Scouting Report: Bobby Livingston
Posted by Jason A. Churchill on April 25, 2006
Bobby Livingston is an interesting talent in the Seattle Mariners organization. He's not 18 years of age, he doesn't throw 95 mph and he's not an imposing figure with a funky side-winding delivery.
What makes him interesting is the result he brings to the table; Livingston wins.
He's won everywhere he's been. And not just a little bit – he's a big-time winner.
He was a star at Trinity Christian High School in Lubbock, Texas, getting four at-bats a night and playing center field when he wasn't on the mound.
After being taken in the fourth round in the 2001 draft by the M's, a 19-year-old Livingston posted a 3.02 ERA in 80 1/2 quality innings at short-season Everett, where the average hitter he faced was at least two years his senior with three years of college experience in the bag.
In 2003, Livingston moved onto the Wisconsin at age 20, and put up a 2.73 ERA that ranked him in the top 5. He won 15 games in 26 starts and worked an impressive 178 innings, walking just 28 batters.
He followed up his first full year with an even more impressive campaign at Inland Empire. The Cal League is a hitter's league with several hitter's parks – severely.
Livingston posted a 3.57 ERA that was three-quarters of a run lower than the average starter in the circuit that season. He went 186 2/3 innings and issues just 30 walks while recording a career-best 141 strikeouts.
At 22, Livingston began the 2005 season in Double-A San Antonio and after leading the Texas League in ERA and starting the all-star game, he was promoted to Triple-A Tacoma.
He wasn't as successful from the get-go in Tacoma, but he settled in to finish strong, including a 14-strikeout showing against the league's two-time defending champions in September.
In his three starts for the Rainiers in '06, he went five+ each time and at the time of his recall was sitting pretty with a 2.12 ERA.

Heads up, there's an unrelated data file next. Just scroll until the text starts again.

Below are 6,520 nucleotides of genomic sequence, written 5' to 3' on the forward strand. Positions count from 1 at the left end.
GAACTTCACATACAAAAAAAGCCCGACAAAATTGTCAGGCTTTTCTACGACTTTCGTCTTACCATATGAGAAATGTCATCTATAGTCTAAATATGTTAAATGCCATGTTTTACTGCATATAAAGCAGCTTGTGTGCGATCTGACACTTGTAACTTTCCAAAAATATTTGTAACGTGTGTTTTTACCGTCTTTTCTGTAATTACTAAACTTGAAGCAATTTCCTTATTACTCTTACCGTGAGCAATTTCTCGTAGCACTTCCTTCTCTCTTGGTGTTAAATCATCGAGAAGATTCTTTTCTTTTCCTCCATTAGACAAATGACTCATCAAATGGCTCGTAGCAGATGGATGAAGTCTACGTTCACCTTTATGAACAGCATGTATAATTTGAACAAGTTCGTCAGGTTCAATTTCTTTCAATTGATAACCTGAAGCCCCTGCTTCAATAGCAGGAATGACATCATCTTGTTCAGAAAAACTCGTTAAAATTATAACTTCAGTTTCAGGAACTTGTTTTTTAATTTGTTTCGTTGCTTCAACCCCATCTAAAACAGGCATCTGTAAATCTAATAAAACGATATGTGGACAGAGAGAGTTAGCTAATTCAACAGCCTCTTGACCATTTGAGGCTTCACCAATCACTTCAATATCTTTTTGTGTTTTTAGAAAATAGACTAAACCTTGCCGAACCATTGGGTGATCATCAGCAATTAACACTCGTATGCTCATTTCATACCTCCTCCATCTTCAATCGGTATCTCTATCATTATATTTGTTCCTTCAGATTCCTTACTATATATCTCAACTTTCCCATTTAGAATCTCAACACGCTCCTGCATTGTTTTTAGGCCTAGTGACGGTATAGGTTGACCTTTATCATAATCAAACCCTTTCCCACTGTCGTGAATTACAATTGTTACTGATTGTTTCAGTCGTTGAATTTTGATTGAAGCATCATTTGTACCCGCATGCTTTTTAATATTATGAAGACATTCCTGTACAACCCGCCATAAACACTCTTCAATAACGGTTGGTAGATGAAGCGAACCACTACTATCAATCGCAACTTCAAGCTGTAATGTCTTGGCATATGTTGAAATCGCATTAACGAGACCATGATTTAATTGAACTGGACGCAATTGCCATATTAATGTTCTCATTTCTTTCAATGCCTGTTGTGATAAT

In his career, Livingston is 48-25 with a 3.19 ERA in 98 starts and two relief appearances.
What else makes Livingston interesting? His personality.
He's very confident in himself, but his disposition is endearing, though quiet and unassuming. He once gave an interview while shaving in the clubhouse before a playoff game. Shave cream on his face and all, he just went about his business like there wasn't a thing to it, responding to the inquiries like he was sitting in front of the tube on Saturday morning watching the baseball bunch.
He passed on some humor to me through fellow southpaw Thomas Oldham on Monday night after the M's had beaten Chicago 4-3.
I mentioned that no matter how pretty he thinks he is, I didn't want to see Bobby in Tacoma again, which would mean he stayed in the bigs.
His response? "Don't hate me 'cause I'm pretty."
He appears to be all business all the time, clearly he's not, but when it's his day to pitch that is certainly the case. Dude's got moxie that you can't teach.
Strengths: Livingston is in control on the mound and even when his pitches aren't at their best and he's getting touched up, he never loses that. His command is very good and he rarely walks batters. Few bats, even in the big leagues, will be able to intimidate him in any fashion. He knows how to pitch and understands how to use his pitches to get outs. He's as durable as pitchers get and is very, very consistent.
Weaknesses: The questions surrounding Livingston are all about his stuff. Can he win in the majors with an 83-86 mph fastball? Yes, he can, though it may take him some time to adjust to the league, as it did in Triple-A. His inexperience won't hurt him as much as most, since he's always had to think his way through a start seven innings at a time.
Tools – Now/Future
Curve Ball: 55/60+
Staying Power: 60/65
Overall Future Potential: 58
Livingston's delivery can still be adjusted to get more out of his fastball, and his 200-pound frame can certainly handle the extra effort. He'll cut his fastball in on right-handers and baffle left-handers with a change.
He'll always have a good gameplan, which is another factor in the comps to Jamie Moyer. At his peak, Livingston should reach the 86-88 range with his fastball and that is enough to remain an effective starting pitcher in major league baseball.
Especially for one that is already as tough as nails with the savvy of a 10-year veteran.
Photo Credit: Out of the Park Images